The Role of Mining in The Race to Net Zero Emissions
As the world progresses toward the renewable energy transition, the demand for minerals increases exponentially. According to the International Energy Agency (IEA), 2021 Net Zero by 2050 Report, critical mineral production needs to grow four to six times in order to combat climate change. The need for raw materials used in solar, wind, and electric vehicle (EV) infrastructure is already causing an increase in mineral prices. Growth in the market share of EVs and battery storage has caused a cascading surge in demand for lithium, nickel, and cobalt, as well as several other critical materials.
At the same time, there also is mounting pressure on the mining industry to commit to net-zero greenhouse gas (GHG) emissions, ensuring the minerals to support the clean energy economy are free of emissions.
Earlier this year, The European Union (E.U.) finalized a bill that will create a legally binding 2050 net-zero emissions and a target of 55% below 1990 levels of CO2e emissions by 2030 for companies operating in the E.U. President Biden signed the IRA into law in August of 2022, with the most significant climate legislation in US history, spending more than $369 billion over the next ten years to achieve a target of 40% below 2005 emissions levels. Climate legislation is advancing globally, and shareholders around the world are demanding change. With the inevitable growth in the mining sector, coupled with the need to decarbonize, there is a race to net zero.
What Is GHG Net-zero Mining?
Carbon or GHG net-zero mining is where all fuel and energy come from renewable sources, free of GHG emissions, and the upstream and downstream emissions associated with mining activities are mitigated. According to the Net Zero by 2050 report from the International Energy Agency (IEA), “The world has a viable pathway to building a global energy sector with net-zero emissions in 2050 . . . it requires a complete transformation of how we produce, transport and consume energy, with a large deployment of renewable energy and an end to sales of internal combustion engines by 2035.”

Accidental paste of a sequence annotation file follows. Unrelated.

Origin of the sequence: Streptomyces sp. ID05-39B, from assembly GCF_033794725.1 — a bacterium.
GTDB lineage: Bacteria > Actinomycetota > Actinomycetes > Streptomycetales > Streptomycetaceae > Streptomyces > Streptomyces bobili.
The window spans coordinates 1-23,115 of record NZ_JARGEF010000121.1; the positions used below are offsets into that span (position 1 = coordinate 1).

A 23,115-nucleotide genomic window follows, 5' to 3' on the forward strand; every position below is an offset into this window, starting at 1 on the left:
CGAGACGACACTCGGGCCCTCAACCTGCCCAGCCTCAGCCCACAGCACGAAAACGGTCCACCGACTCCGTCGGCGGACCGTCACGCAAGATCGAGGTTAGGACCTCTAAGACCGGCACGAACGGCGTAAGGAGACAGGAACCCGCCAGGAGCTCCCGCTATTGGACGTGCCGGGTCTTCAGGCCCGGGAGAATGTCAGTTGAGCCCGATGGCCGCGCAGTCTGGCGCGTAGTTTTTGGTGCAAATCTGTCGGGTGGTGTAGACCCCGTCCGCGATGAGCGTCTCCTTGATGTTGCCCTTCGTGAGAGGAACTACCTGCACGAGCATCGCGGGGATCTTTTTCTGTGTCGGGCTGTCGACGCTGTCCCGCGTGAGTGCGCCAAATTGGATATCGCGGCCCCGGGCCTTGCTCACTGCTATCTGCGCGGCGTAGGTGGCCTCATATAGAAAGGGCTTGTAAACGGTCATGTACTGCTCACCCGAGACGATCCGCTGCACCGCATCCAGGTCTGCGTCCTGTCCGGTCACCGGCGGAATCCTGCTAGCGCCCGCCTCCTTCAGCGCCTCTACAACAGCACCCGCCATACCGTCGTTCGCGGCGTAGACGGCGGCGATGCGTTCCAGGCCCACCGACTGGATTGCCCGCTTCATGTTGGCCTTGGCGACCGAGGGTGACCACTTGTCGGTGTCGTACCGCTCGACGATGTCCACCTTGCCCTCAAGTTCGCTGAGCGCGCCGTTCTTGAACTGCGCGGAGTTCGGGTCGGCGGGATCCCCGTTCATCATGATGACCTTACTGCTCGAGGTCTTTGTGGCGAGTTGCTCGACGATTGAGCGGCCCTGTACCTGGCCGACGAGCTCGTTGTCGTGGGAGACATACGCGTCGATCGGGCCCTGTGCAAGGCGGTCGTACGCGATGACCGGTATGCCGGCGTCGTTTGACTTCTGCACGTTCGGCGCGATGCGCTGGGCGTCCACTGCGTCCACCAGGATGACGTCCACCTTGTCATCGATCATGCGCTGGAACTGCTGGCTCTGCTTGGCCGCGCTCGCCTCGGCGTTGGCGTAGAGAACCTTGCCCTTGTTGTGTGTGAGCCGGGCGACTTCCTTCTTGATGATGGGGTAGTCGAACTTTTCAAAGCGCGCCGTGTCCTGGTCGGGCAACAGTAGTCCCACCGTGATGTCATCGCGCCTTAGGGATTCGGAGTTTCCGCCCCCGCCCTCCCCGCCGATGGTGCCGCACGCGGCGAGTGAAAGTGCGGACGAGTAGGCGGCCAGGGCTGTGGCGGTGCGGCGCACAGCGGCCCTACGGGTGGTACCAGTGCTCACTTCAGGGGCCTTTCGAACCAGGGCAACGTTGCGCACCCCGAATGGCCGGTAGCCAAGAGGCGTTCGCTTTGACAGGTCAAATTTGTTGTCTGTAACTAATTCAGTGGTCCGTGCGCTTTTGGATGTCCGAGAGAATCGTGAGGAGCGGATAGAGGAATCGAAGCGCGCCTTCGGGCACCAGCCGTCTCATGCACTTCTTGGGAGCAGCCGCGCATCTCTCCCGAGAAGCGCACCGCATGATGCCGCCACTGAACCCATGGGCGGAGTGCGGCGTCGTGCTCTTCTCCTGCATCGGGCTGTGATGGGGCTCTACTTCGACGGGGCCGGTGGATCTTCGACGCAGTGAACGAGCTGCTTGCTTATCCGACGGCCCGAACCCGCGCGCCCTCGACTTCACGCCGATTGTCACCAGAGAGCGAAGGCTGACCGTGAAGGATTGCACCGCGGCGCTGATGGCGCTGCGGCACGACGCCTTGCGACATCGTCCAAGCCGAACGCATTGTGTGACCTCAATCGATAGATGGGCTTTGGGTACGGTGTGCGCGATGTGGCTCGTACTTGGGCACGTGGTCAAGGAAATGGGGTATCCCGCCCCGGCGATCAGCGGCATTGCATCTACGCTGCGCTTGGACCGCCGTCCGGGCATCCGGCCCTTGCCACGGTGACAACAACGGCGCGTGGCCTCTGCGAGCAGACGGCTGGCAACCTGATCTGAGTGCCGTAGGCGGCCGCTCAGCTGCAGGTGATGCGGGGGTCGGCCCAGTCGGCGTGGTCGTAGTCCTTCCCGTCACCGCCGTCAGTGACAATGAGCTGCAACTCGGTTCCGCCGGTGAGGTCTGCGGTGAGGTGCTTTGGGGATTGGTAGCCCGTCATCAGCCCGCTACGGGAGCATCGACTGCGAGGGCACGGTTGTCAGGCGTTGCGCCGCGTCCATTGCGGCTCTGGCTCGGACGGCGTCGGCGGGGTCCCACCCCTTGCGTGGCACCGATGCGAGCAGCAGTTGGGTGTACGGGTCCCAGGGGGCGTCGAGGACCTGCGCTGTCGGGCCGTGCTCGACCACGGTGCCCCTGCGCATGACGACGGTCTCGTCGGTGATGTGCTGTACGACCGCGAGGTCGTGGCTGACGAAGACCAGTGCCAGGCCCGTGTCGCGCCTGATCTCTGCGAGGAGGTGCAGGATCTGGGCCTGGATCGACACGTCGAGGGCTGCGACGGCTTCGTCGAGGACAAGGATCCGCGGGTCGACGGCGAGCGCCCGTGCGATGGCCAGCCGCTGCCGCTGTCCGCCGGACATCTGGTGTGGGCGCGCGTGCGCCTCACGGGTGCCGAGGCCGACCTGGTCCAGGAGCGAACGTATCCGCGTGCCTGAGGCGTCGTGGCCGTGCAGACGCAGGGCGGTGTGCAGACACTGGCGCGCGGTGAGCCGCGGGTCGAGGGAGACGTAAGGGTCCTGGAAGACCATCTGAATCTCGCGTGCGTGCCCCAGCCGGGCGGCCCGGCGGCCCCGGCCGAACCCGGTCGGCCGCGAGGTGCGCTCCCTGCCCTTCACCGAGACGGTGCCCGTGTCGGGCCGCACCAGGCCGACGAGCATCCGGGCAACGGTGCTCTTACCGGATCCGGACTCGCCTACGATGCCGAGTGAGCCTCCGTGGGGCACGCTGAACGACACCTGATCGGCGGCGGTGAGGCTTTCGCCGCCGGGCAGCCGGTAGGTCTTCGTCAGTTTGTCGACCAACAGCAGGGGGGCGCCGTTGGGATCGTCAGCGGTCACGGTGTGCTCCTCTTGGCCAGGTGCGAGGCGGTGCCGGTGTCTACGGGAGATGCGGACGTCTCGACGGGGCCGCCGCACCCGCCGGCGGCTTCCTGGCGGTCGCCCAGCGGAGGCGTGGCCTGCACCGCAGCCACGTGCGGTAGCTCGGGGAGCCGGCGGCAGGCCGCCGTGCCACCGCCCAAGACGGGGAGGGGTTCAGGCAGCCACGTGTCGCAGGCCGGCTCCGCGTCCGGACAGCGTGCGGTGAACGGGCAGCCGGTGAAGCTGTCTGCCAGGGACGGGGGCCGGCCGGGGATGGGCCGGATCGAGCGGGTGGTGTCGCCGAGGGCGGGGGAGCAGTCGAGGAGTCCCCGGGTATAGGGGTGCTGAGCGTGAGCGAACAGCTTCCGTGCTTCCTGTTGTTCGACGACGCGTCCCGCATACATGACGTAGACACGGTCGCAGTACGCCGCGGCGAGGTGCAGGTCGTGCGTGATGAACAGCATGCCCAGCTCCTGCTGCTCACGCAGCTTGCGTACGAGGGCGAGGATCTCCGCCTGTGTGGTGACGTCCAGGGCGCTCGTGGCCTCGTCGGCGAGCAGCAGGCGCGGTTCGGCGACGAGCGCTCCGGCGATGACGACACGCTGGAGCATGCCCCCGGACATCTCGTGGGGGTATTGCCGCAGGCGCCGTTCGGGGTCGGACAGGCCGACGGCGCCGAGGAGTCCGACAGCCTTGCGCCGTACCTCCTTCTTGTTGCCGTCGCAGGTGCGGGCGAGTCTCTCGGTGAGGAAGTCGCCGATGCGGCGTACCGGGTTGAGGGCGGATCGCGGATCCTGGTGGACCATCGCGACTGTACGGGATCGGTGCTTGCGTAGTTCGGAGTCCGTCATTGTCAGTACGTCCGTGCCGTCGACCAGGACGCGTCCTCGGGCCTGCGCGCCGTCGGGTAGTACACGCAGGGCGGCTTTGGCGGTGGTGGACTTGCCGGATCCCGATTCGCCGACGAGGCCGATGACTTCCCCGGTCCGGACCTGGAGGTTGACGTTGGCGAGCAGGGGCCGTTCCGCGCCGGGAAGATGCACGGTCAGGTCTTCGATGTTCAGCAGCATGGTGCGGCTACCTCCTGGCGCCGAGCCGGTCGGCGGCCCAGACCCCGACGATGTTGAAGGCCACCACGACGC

GHG emissions are divided into three scopes, as shown in the image to the right and described in the table below.
How Significant Are Emissions from Mining?
“Mining is responsible for four to seven percent of global GHG emissions in terms of the sector’s Scope 1 and Scope 2 emissions. Including Scope 3 emissions links, the sector contributes to around 28% of global emissions.”
This scenario has created an increased demand for transparency, traceability, and lower emissions by mining customers, investors, and government entities. Given the ever-growing awareness around GHG emissions and climate change, mining companies and other GHG emitters likely will only face more scrutiny in the years to come. And, as always, money talks; while regulatory bodies may move slowly in their efforts to curb emissions, shareholders are not as patient. If a move toward more sustainable operations can help ease public pressure, build trust, reduce scrutiny and, in turn, improve the bottom line, shareholders will demand it. Investors are placing pressure on mining companies to take responsibility for Scopes 1, 2, and 3. Larry Fink, chief executive at BlackRock, the world’s largest fund manager, said “climate risk is investment risk,” and in 2020 published a letter stating the group would “place sustainability at the center of its investment approach.” Climate Action 100+, an investor-driven initiative, already has 450 signatories and represents over $40 trillion in assets. The initiative is focused on getting high-emission companies to agree to net-zero targets. Allison Forest, responsible investment officer at Resource Capital Funds, and giving the keynote talk at the American Exploration & Mining Association (AEMA) Conference in Reno, Nevada, stated “if mining companies want to get capital from us and other institutions like us, climate disclosure is important.”